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China Stocks Plunge as Homebuyers Refuse to Repay Loans

The CSI300 Bank index fell as much as 3.3% in early trading, its lowest since March 2020, hitting banks and developers as the ‘Stop Mortgage Repayment’ protest spreads to over 100 projects


Funds and investors with a focus on Asia have been caught up – alongside millions of homebuyers – in China's long-running property sector crisis.
China's "stop mortgage repayment" movement has spread to more than 300 property projects across several provinces, creating a potential nightmare for banks and the government. Investors and millions of homebuyers have been caught in the crisis. This file photo shows buildings in Beijing at sunset (Reuters).

 

Chinese real estate and bank stocks plunged on Thursday amid fears that debt troubles in the property sector will hit lenders as more homebuyers threatened to halt mortgage payments.

A growing number of homebuyers have in the past few weeks threatened to stop making mortgage payments if property developers do not resume construction of pre-sold homes, according to official media.

The “stop mortgage repayment” movement has spread to more than 100 property projects across several Chinese provinces, the Securities Times reported on Thursday.
 

Also on AF: China Property Protests Threaten $220 Billion Hit For Banks

 
The CSI300 Bank index fell as much as 3.3% in early trading, hitting its lowest level since March 2020.

Chinese developers listed on the mainland and Hong Kong also slumped.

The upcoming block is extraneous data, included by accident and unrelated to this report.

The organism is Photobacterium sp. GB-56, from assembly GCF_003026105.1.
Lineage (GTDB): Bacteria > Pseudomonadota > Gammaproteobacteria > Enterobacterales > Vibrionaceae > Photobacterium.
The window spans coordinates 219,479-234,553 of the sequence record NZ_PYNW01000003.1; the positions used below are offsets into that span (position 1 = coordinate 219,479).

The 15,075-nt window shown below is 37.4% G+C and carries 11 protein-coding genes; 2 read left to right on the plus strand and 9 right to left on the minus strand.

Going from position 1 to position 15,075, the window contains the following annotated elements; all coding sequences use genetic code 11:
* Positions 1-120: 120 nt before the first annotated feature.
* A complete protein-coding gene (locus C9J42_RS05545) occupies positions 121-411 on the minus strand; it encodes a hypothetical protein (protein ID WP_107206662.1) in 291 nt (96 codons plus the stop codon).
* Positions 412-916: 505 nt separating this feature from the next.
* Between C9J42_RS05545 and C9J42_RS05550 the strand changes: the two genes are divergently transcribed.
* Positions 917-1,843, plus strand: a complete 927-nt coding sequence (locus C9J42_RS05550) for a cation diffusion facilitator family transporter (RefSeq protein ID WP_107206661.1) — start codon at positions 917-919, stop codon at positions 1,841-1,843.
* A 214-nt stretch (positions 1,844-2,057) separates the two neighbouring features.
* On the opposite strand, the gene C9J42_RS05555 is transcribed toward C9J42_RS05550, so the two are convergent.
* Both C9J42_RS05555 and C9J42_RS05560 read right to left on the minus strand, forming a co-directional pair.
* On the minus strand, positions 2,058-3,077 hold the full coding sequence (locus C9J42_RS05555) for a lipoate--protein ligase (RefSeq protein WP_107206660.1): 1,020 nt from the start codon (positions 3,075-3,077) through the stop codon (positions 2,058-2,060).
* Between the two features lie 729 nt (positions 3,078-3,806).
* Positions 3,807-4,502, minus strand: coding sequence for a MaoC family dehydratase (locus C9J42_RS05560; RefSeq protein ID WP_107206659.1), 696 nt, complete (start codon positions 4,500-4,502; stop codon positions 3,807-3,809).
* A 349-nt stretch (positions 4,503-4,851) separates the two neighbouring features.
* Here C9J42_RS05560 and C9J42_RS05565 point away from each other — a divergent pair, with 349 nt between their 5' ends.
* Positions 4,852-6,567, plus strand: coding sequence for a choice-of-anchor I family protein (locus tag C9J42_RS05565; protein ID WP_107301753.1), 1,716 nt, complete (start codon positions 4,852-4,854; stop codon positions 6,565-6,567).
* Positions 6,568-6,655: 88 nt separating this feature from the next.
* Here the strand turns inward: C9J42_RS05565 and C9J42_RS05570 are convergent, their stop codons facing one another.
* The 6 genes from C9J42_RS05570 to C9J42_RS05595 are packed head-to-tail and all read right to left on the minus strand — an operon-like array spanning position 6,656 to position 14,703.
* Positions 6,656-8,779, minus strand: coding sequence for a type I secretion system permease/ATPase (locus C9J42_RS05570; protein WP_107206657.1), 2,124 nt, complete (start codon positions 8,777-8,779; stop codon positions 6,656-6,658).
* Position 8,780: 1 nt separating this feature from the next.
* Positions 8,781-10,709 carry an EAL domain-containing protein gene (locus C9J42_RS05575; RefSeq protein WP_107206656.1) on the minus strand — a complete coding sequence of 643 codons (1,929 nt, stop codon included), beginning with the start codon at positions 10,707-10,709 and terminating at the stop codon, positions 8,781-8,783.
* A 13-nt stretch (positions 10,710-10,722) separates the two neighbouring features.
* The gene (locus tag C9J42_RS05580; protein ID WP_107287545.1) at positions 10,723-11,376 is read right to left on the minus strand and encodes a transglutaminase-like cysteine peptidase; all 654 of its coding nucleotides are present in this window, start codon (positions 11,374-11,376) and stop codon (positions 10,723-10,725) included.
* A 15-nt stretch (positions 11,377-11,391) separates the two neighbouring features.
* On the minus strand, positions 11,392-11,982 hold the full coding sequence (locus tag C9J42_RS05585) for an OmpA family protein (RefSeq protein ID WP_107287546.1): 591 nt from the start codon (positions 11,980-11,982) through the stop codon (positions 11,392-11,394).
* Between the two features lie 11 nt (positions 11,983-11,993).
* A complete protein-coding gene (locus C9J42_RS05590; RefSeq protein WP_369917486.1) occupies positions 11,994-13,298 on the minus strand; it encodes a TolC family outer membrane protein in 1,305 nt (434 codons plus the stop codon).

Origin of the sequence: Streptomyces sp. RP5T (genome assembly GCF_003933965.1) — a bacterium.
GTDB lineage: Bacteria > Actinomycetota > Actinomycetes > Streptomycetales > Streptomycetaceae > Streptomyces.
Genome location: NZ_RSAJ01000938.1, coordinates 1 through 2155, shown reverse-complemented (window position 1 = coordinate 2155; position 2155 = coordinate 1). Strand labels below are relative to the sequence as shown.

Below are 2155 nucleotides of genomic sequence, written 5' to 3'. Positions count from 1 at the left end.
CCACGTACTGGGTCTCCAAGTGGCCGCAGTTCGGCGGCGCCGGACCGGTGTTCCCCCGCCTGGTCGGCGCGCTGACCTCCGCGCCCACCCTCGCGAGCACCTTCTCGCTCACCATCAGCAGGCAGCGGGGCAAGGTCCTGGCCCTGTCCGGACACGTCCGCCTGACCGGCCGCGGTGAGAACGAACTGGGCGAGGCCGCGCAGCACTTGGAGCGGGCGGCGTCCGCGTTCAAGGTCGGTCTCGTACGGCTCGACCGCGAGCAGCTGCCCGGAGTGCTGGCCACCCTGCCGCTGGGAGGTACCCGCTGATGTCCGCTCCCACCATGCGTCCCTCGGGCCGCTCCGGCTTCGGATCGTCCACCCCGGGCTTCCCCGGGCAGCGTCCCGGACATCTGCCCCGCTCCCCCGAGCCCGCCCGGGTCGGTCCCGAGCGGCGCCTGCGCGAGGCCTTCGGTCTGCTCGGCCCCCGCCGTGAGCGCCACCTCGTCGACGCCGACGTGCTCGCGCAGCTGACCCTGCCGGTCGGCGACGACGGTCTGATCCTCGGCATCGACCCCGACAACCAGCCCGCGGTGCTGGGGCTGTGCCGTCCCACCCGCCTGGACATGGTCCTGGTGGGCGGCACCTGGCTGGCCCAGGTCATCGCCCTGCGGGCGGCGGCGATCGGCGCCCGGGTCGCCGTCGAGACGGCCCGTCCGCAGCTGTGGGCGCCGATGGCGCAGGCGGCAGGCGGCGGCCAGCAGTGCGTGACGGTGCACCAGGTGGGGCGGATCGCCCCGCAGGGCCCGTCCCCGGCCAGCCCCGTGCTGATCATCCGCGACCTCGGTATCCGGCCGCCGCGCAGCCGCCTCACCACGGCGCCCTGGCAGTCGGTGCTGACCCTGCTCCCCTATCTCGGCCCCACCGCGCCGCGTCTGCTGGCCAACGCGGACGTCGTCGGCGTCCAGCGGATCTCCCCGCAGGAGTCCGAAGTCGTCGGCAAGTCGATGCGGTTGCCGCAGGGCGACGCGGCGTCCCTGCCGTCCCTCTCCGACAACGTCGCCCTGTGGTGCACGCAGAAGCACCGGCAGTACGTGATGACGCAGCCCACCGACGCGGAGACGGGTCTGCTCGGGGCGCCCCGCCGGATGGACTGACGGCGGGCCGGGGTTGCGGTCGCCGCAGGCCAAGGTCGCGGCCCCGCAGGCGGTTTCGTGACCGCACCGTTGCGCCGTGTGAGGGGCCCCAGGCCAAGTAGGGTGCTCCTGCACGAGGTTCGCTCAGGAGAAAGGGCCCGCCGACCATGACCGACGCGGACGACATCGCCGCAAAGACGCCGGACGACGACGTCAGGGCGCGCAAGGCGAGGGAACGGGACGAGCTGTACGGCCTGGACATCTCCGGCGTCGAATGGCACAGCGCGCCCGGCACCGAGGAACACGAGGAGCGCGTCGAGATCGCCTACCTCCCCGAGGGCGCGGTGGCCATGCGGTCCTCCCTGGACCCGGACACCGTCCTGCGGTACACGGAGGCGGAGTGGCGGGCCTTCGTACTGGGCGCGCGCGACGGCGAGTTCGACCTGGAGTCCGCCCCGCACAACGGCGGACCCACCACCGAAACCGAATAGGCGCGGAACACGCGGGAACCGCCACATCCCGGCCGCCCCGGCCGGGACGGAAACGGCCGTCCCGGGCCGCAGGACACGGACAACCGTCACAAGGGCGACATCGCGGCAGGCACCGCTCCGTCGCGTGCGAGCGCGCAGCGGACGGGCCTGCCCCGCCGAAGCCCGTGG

Fierce Sell-Offs

“People are worried this may hurt bank loans and affect others, not-in-trouble projects,” Steven Leung, executive director of institutional sales at brokerage UOB Kay Hian in Hong Kong, said.

Smaller lenders suffered fierce sell-offs.

China Merchants Bank dropped as much as 6.3%, while Bank of Chengdu lost 5% earlier in the day.
 

Also on AF: Two China Provinces to Repay Depositors After Rare Protests

 
“China’s property downturn may finally adversely affect onshore financial institutions after hitting the offshore high-yield dollar bond market,” Nomura chief China economist Ting Lu wrote.

“A disorderly deleveraging may not only lead to a credit crunch for developers and massive defaults in offshore dollar bond markets, but also rising non-performing loans for banks, which sit at the centre of China’s financial system.”

 

  • Reuters with additional editing by Jim Pollard

 

 

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Jim Pollard

Jim Pollard is an Australian journalist based in Thailand since 1999. He worked for News Ltd papers in Sydney, Perth, London and Melbourne before travelling through SE Asia in the late 90s. He was a senior editor at The Nation for 17+ years and has a family in Bangkok.

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